February ushers in a new beginning for the Cultural Council of Greater Jacksonville as Joy Young takes the reins as the program’s new executive director. Military brat, performing artist, and tireless advocate for the arts, Young is a cultural leader who successfully combined art and administration as the South Carolina Arts Commission’s director of administration, human resources, and operations for fourteen years. She has a bachelor’s degree in music, a master’s degree in art, and spent years investing in South Carolina’s artists and creative economy. Joy Young strongly believes in the power of the arts and is thrilled to step into Jacksonville’s burgeoning cultural scene. She’s ready to get to work.
Young recently chatted with Arbus Magazine about her artistic background, her journey to Jacksonville, and her multi-faceted goals for the Cultural Council of Greater Jacksonville. Meet Joy Young, in her own words.
For those who do not yet know you, who is Joy Young? How would you define yourself in 30 seconds?
I’m just Joy. My name speaks to who I aspire to be toward others, and how I desire to live.
Where did you grow up and what’s your background?
South Carolina is the only home I know. My father was stationed at and retired from Fort Jackson, so I grew up as an “army brat.” Military bases were where, as a child, I encountered new kids almost every month and learned the art of making friends. Military life is also where I came to understand that impermanence is part of life and memories are to be cherished. Being able to travel during my childhood provided me an opportunity to experience people from almost every culture and ethnicity as well as instilled an appreciation of the arts, culture and heritage.
Where did your interest in the arts begin and how has it blossomed?
If traveling in Europe instilled an appreciation in the arts, culture, and heritage, then experiencing music, museums, food, and people from across the globe as a youngster provided the spark.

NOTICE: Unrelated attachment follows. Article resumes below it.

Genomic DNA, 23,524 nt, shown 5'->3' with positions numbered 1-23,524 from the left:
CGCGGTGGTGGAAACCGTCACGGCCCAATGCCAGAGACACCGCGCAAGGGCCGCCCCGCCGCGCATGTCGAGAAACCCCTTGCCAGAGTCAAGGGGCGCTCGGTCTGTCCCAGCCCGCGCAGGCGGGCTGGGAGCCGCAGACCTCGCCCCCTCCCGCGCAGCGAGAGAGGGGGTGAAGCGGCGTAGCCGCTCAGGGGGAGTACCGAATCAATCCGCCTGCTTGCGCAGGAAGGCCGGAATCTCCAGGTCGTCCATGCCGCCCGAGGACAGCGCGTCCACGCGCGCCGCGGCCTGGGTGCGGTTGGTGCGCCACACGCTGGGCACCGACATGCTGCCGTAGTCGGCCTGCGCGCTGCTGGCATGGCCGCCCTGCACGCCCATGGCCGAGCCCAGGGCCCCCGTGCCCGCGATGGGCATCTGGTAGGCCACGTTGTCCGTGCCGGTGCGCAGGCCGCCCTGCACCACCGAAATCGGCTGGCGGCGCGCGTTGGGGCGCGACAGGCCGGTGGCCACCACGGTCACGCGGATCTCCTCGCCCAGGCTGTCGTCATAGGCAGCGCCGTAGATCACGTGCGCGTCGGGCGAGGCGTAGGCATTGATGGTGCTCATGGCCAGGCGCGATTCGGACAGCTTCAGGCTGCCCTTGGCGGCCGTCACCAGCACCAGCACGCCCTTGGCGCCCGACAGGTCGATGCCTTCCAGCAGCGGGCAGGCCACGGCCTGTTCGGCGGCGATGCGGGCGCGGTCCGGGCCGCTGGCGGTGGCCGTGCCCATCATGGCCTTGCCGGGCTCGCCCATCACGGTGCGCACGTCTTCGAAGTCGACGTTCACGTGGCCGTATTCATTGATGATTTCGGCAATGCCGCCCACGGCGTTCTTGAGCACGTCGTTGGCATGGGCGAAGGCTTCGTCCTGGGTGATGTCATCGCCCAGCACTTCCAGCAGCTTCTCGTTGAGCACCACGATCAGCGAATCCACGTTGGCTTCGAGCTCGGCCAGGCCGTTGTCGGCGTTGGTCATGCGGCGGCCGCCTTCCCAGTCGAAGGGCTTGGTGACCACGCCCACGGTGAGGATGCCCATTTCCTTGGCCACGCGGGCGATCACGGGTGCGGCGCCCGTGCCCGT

Who were some of your biggest influences or supporters along the way?
Choir directors were the people who opened my eyes to a possibility of being a singer. Yes, my parents provided years of piano lessons. However, school choir teachers like Miss Bullock and Mrs. Versprille encouraged me to pursue singing. In college and graduate school, people like Mrs. Shuffler, Mr. Veale, and the renowned Mrs. Betty Allen Lee left important and lasting lessons about professionalism and preparedness.
Can you tell me a bit about your journey to becoming executive director of the Cultural Council?
It has not been a linear journey, but it is one filled with the kinds of variety that make life interesting and fun. The journey has included a year of service to community as an Americorps Promise Fellow. I have been a church soloist, music teacher, arts entrepreneur, college adjunct faculty, program director, nonprofit administrator, recording artist, consultant, trainer and mediator. My committee work includes support of initiatives related to advocacy, cultural tourism, African American heritage, mentorship, arts entrepreneurship, arts education, artist services, community development and economic development. I leave the Arts Commission as the director of administration, human resources, and operations and arrive at the Cultural Council with a broad range of unique experiences, which will inform my work in this new role.
What do you hope to implement from your previous work experience at the South Carolina Arts Commission and apply to the Cultural Council?
I hope to implement the same commitment to arts access that is held by the South Carolina Arts Commission. I believe strongly that the Cultural Council must ensure that it creates opportunities for every citizen to enjoy and benefit from the arts, and that the arts contribute to quality of life and spur economic vitality.
Jacksonville is its own community, so what worked in South Carolina may not be transferable. However, what is true and transferable about the arts is their ability to positively impact community development and economic development through public art and placemaking, cultural heritage tourism, arts events and festivals, artist engagement, arts education and arts-based entrepreneurship.